My air is coming on but only in default mode, which is defrost and floor vents. I checked the lines and check valve and they are good. Anyone know if that would mean I have to replace the control switch panel? or if it could be something else?
thank you. Ill have to figure out where it is on my car
you didn’t specify what year Chevy, but many of these are electric blend doors, and the one that controls the air direction is likely up above the steering wheel. It’s a pain to get at, but is replaceable without removing much of anything but the blend door motor itself.
These are made with plastic gears that get brittle and break over time. I have had to replace 2 of my 3 on my 2000 GMC, and the 3rd one is currently unplugged until I get up the gumption to pull the dash out.
depending on what year Chevy you have, there are videos on youtube about this.
it’s a 2001 chevy express 1500 1/2 ton cargo van. Thank you but for some reason the one in this van it’s all in one little box that isn’t meant to be opened. I had that happen in my old nissan and it was easy to switch in the back like you said so I checked the check valve, hoses and the switches and I can only take out the switch module box all in one. Im wondering if that means that it’s just the panel box I have to replace
sorry, I missed that you said express in the description above. As tester said, the vans tend to be vacuum operated. Check for a vacuum junction block under the dash, maybe on the passenger side, and make sure there is vacuum there.
ok. thank you
Good advice above. Another idea, if you can see a vacuum hose running from engine compartment through fire-wall, make sure it is in good condition and connected securely to vacuum fitting. No E1500 experience myself, but if your E1500 is more than 10-15 years old, might want to bite the bullet & replace all the vacuum lines, they tend to deteriorate and start to leak over time.
thanks! I followed all 3 lines, there were no breaks and checked the check valve. Ill have to check them again with better light because I followed them with my hands but I cant see where it goes into the firewall. I felt it but cant see it. Right now I have half the engine parts out to change the water pump and I still cant get to see it. Ill have to try sticking my phone camera down in there.
Another area to check is if the vacuum reservoir isn’t cracked, or if the nipple on the reservoir for the vacuum hose isn’t cracked.
thanks, Im going to have to stick camera down in there. This engine has everything hidden for some reason on things that seem they should be visible. Even the bolt on the tension pulley is on the back instead of the front. Never seen that before.
Just a fyi. My 50 year old Ford truck uses vacuum motors, two for the distributor advance/retard mechanisms, and another for the mechanism to regulate the engine inlet air temperature. Over the years I’ve had problems from time to time with the rubber diaphragms (necessary part of vacuum motor ass’y) developing a leak. In my case the most obvious symptom was the engine didn’t run correctly due to overly lean condition caused by the vacuum leak through the diaphragm. I connected a hand-held vacuum pump to each vacuum motor, one at a time. The one that wouldn’t hold vacuum got replaced.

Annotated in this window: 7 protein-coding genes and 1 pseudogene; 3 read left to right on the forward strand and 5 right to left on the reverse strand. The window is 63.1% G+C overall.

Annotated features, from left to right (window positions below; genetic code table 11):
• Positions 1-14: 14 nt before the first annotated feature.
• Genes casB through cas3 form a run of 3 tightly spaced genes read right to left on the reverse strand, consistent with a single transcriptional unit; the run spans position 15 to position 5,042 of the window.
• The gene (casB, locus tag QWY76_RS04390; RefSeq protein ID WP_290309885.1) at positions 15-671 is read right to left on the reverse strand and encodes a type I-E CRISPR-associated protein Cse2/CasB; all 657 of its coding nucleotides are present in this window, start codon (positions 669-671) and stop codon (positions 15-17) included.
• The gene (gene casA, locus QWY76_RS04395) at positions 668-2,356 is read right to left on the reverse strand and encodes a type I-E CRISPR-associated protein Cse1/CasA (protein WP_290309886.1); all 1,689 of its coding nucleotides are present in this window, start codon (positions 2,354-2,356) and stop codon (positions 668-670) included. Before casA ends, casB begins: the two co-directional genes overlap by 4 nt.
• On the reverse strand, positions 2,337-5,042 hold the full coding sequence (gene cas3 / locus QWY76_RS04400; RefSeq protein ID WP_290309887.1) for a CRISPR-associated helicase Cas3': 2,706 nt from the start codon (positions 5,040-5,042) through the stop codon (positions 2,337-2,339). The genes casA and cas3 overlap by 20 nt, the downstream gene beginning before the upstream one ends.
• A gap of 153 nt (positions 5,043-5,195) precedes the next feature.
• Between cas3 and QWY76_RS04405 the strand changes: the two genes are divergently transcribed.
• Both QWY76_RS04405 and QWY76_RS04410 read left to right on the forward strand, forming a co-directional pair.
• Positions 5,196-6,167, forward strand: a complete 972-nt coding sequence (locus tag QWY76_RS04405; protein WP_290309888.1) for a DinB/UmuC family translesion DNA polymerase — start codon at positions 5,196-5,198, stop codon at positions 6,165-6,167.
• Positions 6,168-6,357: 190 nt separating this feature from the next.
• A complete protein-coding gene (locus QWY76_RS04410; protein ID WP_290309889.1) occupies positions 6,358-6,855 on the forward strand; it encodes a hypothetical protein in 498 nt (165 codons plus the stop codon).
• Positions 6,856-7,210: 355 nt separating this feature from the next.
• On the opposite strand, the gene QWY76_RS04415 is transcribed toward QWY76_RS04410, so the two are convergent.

Have you tried a hand-held vacuum pump to activate the stubborn vacuum motor?
One other idea, the brake booster is a sort of vacuum motor, and when it fails it could cause vacuum-related symptoms in other parts of vehicle. Are you noticing anything unusual happening with the brakes?
Thanks, we just bought it after it was sitting a few years, no problems with brakes but had to so far replace a few hoses, water pump, alternator, rebuilt transmission, new battery.
I dont know much about the vacuum hoses because my other cars were simple air systems, easy to fix.
Vacuum motors are both simple & robust beasts. No need to be a afraid of them. Plus they can be made pretty compact in size b/c they use a little of the engine power to create the force. Those are the motivations car designers have to use them. The most common failure mode is they don’t have the correct vacuum input (b/c a vacuum hose has a leak or fell off), or , less frequently, their rubber diaphragm has sprung a leak. Both failure modes are pretty easy for an experienced mechanic to identify quickly. For a diy’er to tackle the job, pretty much requires having access to a hand-held vacuum pump.
Here’s one example
There are less expensive versions available also. Usually the same basic pump, but fewer attachments. IMO, the ones with fewer attachments are all a diy’er would usually need. If special attachment needed, I’ve always been able to home-brew what I need.
Thank you, I see one on there for 24.99 Ill have to try that.
Hand held vacuum pumps can remove fluid from awkward to reach places too. I’ve used them in that mode on occasion, very useful diy’er gadget. With older vehicles (like my truck), when engine doesn’t run correctly and no obvious explanation, my first test is a complete assessment of the vacuum system. Surprising how often just doing that turns up the culprit.
Not quite as useful for newer cars, less dependence of vacuum systems.
Yeah I agree but once I was waiting for a train and all of a sudden all I had was defrost and floor vents. When I got home I took a long vacuum hose hooked at the engine and the diaphragm. When everything worked I looked around and found the hose had dropped down on the manifold and burned a hole in the hose. So yeah look around but the parts are cheap.